Global Effect of Modifiable Risk Factors on Cardiovascular Disease and Mortality

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    Abstract

    Background: Five modifiable risk factors are associated with cardiovascular disease and death from any cause. Studies using individual-level data to evaluate the regional and sex-specific prevalence of the risk factors and their effect on these outcomes are lacking.

    Methods: We pooled and harmonized individual-level data from 112 cohort studies conducted in 34 countries and 8 geographic regions participating in the Global Cardiovascular Risk Consortium. We examined associations between the risk factors (body-mass index, systolic blood pressure, non-high-density lipoprotein cholesterol, current smoking, and diabetes) and incident cardiovascular disease and death from any cause using Cox regression analyses, stratified according to geographic region, age, and sex. Population-attributable fractions were estimated for the 10-year incidence of cardiovascular disease and 10-year all-cause mortality.

    Results: Among 1,518,028 participants (54.1% of whom were women) with a median age of 54.4 years, regional variations in the prevalence of the five modifiable risk factors were noted. Incident cardiovascular disease occurred in 80,596 participants during a median follow-up of 7.3 years (maximum, 47.3), and 177,369 participants died during a median follow-up of 8.7 years (maximum, 47.6). For all five risk factors combined, the aggregate global population-attributable fraction of the 10-year incidence of cardiovascular disease was 57.2% (95% confidence interval [CI], 52.4 to 62.1) among women and 52.6% (95% CI, 49.0 to 56.1) among men, and the corresponding values for 10-year all-cause mortality were 22.2% (95% CI, 16.8 to 27.5) and 19.1% (95% CI, 14.6 to 23.6).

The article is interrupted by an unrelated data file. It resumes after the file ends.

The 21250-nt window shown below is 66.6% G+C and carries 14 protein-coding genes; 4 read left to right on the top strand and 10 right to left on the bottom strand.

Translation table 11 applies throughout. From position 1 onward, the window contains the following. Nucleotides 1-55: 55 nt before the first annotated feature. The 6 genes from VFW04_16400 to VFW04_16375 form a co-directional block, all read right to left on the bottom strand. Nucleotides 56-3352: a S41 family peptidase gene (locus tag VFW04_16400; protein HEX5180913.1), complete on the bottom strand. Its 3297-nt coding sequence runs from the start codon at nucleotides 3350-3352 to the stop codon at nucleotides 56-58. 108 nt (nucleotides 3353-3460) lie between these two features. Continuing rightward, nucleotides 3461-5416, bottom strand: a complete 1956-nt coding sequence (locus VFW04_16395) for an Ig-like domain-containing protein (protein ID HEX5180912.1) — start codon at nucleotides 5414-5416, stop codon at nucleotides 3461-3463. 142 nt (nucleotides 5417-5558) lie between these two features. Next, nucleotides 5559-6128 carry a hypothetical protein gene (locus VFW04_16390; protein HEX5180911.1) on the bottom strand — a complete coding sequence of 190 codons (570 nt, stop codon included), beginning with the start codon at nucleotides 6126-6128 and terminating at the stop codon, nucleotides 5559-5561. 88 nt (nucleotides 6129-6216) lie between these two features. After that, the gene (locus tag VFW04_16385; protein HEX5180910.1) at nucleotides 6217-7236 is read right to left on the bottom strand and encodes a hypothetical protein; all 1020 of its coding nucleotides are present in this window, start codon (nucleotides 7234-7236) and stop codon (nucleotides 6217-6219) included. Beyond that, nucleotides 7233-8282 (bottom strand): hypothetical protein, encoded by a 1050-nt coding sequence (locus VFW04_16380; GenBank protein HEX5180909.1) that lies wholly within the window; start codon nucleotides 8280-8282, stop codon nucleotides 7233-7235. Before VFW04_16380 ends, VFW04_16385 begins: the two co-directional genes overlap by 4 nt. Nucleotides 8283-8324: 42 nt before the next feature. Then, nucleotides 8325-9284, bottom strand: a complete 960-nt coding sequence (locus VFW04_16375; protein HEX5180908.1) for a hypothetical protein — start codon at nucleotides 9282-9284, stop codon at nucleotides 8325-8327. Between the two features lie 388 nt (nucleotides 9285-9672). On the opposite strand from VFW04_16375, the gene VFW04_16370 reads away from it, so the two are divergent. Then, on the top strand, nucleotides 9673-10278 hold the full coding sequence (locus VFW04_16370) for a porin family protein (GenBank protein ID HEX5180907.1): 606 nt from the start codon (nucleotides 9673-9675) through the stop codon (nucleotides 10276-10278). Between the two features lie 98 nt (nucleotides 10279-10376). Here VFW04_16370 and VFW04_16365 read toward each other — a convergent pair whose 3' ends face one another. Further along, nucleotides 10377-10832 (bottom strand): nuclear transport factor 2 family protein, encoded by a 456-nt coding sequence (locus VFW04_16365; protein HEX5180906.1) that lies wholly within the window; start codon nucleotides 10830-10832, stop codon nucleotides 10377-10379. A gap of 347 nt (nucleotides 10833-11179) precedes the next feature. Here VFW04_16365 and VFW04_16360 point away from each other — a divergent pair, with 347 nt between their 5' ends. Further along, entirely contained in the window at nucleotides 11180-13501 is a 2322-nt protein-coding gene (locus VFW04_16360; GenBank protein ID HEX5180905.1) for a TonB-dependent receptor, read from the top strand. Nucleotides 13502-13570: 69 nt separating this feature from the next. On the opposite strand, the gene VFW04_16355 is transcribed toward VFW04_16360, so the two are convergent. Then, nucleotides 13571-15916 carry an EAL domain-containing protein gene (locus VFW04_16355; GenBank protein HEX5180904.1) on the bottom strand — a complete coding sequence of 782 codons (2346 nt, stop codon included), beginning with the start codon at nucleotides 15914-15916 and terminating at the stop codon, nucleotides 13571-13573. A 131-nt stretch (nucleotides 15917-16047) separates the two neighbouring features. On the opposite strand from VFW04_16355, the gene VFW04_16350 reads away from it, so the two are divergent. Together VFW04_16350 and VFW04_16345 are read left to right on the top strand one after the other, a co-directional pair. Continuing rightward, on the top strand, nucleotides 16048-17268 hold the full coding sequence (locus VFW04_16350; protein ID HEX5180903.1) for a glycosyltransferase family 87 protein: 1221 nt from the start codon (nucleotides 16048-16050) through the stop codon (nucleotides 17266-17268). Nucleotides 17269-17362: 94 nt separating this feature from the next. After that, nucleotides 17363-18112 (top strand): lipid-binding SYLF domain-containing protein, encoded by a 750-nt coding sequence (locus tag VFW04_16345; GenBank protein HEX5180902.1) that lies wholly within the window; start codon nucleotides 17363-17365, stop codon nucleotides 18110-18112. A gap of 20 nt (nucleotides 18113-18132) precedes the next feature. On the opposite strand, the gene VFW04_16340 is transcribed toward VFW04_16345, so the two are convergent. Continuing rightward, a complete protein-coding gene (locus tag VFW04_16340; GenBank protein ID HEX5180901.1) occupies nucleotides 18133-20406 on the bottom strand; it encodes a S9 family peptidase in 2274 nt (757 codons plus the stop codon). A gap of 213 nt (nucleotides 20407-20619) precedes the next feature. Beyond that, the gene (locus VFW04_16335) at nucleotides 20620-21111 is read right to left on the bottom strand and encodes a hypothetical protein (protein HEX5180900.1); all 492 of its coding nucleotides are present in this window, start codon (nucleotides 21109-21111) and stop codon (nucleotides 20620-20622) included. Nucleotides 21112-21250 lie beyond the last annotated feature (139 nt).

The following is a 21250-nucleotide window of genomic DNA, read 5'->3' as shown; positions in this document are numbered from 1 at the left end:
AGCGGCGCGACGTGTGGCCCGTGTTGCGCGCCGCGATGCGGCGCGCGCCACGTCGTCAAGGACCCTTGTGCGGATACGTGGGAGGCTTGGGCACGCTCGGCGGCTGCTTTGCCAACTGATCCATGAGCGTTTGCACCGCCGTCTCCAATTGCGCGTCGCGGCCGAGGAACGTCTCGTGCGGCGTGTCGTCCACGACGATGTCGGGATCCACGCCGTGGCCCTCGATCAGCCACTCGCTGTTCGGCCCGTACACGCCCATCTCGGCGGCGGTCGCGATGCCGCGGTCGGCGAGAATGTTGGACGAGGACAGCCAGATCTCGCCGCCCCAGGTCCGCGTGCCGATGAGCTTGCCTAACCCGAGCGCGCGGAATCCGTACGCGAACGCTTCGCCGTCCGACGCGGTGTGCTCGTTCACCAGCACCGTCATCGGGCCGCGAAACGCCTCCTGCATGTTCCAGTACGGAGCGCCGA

Conclusions: Harmonized individual-level data from a global cohort showed that 57.2% and 52.6% of cases of incident cardiovascular disease among women and men, respectively, and 22.2% and 19.1% of deaths from any cause among women and men, respectively, may be attributable to five modifiable risk factors. (Funded by the German Center for Cardiovascular Research (DZHK); ClinicalTrials.gov number, NCT05466825.).

    Original languageEnglish
    Pages (from-to)1273-1285
    Number of pages13
    JournalNew England Journal of Medicine
    Volume389
    Issue number14
    Early online date26 Aug 2023
    DOIs
    Publication statusPublished - 5 Oct 2023

    Keywords

    • Cardiology
    • Cardiology General
    • Coronary Disease/Myocardial Infarction
    • Diabetes
    • Endocrinology
    • Hypertension
    • Lipids
    • Obesity
    • Prevention
    • Public Health
    • Public Health General

    ASJC Scopus subject areas

    • General Medicine

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